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AIG sued the Walt Disney Company on Thursday, seeking a declaration that it does not have to pay a $25 million insurance claim arising from the “pink slime” defamation case.

Beef Products Inc. filed a multibillion defamation claim in South Dakota following a series of ABC News reports on lean beef trimmings, otherwise known as pink slime. Partway through the trial in June, Disney settled the case. The terms were confidential, but in August, the company disclosed a legal expense of $177 million, most of which was attributed to the settlement.

Since then, AIG and Disney have been fighting over whether the settlement should be covered by Disney’s $25 million insurance policy. Last week, Disney sued AIG in federal court, seeking to force the insurer into arbitration in Los Angeles.

On Thursday, AIG laid out some of its argument as to why the claim should not be paid. According to the suit, the policy requires that ABC obtain written approval from outside counsel before broadcasting its report.

“The reason for this is obvious,” argues AIG’s attorney, Michael J. Bowe of Kasowitz Benson Torres LLP. “If an insured consults outside counsel concerning potentially defamatory statements prior to making them, the insured will be less likely to engage in conduct that gives rise to liability.”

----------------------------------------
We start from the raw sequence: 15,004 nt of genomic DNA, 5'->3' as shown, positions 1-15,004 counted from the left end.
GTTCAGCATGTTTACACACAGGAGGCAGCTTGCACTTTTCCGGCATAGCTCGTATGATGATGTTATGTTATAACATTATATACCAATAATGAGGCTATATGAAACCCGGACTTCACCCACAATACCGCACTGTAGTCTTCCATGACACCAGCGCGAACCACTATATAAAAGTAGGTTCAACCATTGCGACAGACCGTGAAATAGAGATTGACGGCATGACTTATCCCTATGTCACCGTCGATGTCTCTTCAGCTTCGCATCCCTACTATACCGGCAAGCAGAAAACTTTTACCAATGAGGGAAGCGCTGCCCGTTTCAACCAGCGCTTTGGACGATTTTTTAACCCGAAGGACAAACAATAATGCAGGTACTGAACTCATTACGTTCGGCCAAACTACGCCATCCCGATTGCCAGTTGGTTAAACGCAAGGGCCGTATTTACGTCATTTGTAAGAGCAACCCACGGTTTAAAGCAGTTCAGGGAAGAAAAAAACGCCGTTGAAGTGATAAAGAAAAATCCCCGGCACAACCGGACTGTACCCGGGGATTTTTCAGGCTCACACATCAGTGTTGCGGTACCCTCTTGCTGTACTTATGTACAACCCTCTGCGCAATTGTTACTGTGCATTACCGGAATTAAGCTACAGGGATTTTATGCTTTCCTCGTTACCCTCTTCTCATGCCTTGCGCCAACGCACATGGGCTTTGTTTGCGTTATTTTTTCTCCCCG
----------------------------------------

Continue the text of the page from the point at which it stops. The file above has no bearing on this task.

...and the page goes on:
Though some portions of the complaint are blacked out, it appears that AIG’s contention is that ABC did not get the required advance blessing from its attorneys. It appears that Disney’s counter-argument is that it was not “commercially reasonable” or normal industry practice to obtain written permission from outside lawyers.

A Disney spokesman said, “Rather than honor the terms of the insurance policy it sold us, AIG has chosen instead to evade those terms and attack its customer. We will vigorously pursue our right to recover.”